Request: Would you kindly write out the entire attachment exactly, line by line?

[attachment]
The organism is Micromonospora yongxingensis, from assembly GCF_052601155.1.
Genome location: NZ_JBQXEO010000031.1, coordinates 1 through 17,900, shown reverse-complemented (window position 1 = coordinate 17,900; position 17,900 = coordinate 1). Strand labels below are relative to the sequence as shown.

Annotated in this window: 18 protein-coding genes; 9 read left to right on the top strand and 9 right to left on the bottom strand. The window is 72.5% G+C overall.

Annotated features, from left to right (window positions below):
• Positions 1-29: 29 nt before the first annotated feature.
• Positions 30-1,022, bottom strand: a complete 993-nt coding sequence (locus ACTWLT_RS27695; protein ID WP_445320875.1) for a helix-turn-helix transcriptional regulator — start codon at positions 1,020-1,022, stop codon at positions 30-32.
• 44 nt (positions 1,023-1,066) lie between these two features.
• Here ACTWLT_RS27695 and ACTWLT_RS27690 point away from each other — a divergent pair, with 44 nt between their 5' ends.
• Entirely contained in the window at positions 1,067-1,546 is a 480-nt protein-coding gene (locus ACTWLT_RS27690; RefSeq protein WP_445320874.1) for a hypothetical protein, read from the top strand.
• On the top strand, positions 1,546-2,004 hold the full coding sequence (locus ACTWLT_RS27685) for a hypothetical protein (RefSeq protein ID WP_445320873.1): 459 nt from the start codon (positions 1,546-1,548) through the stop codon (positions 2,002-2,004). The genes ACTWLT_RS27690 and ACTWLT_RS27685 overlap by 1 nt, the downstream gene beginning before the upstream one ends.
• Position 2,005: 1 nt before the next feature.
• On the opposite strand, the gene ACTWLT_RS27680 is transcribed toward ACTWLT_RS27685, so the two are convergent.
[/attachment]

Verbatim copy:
The organism is Micromonospora yongxingensis, from assembly GCF_052601155.1.
Genome location: NZ_JBQXEO010000031.1, coordinates 1 through 17,900, shown reverse-complemented (window position 1 = coordinate 17,900; position 17,900 = coordinate 1). Strand labels below are relative to the sequence as shown.

Annotated in this window: 18 protein-coding genes; 9 read left to right on the top strand and 9 right to left on the bottom strand. The window is 72.5% G+C overall.

Annotated features, from left to right (window positions below):
• Positions 1-29: 29 nt before the first annotated feature.
• Positions 30-1,022, bottom strand: a complete 993-nt coding sequence (locus ACTWLT_RS27695; protein ID WP_445320875.1) for a helix-turn-helix transcriptional regulator — start codon at positions 1,020-1,022, stop codon at positions 30-32.
• 44 nt (positions 1,023-1,066) lie between these two features.
• Here ACTWLT_RS27695 and ACTWLT_RS27690 point away from each other — a divergent pair, with 44 nt between their 5' ends.
• Entirely contained in the window at positions 1,067-1,546 is a 480-nt protein-coding gene (locus ACTWLT_RS27690; RefSeq protein WP_445320874.1) for a hypothetical protein, read from the top strand.
• On the top strand, positions 1,546-2,004 hold the full coding sequence (locus ACTWLT_RS27685) for a hypothetical protein (RefSeq protein ID WP_445320873.1): 459 nt from the start codon (positions 1,546-1,548) through the stop codon (positions 2,002-2,004). The genes ACTWLT_RS27690 and ACTWLT_RS27685 overlap by 1 nt, the downstream gene beginning before the upstream one ends.
• Position 2,005: 1 nt before the next feature.
• On the opposite strand, the gene ACTWLT_RS27680 is transcribed toward ACTWLT_RS27685, so the two are convergent.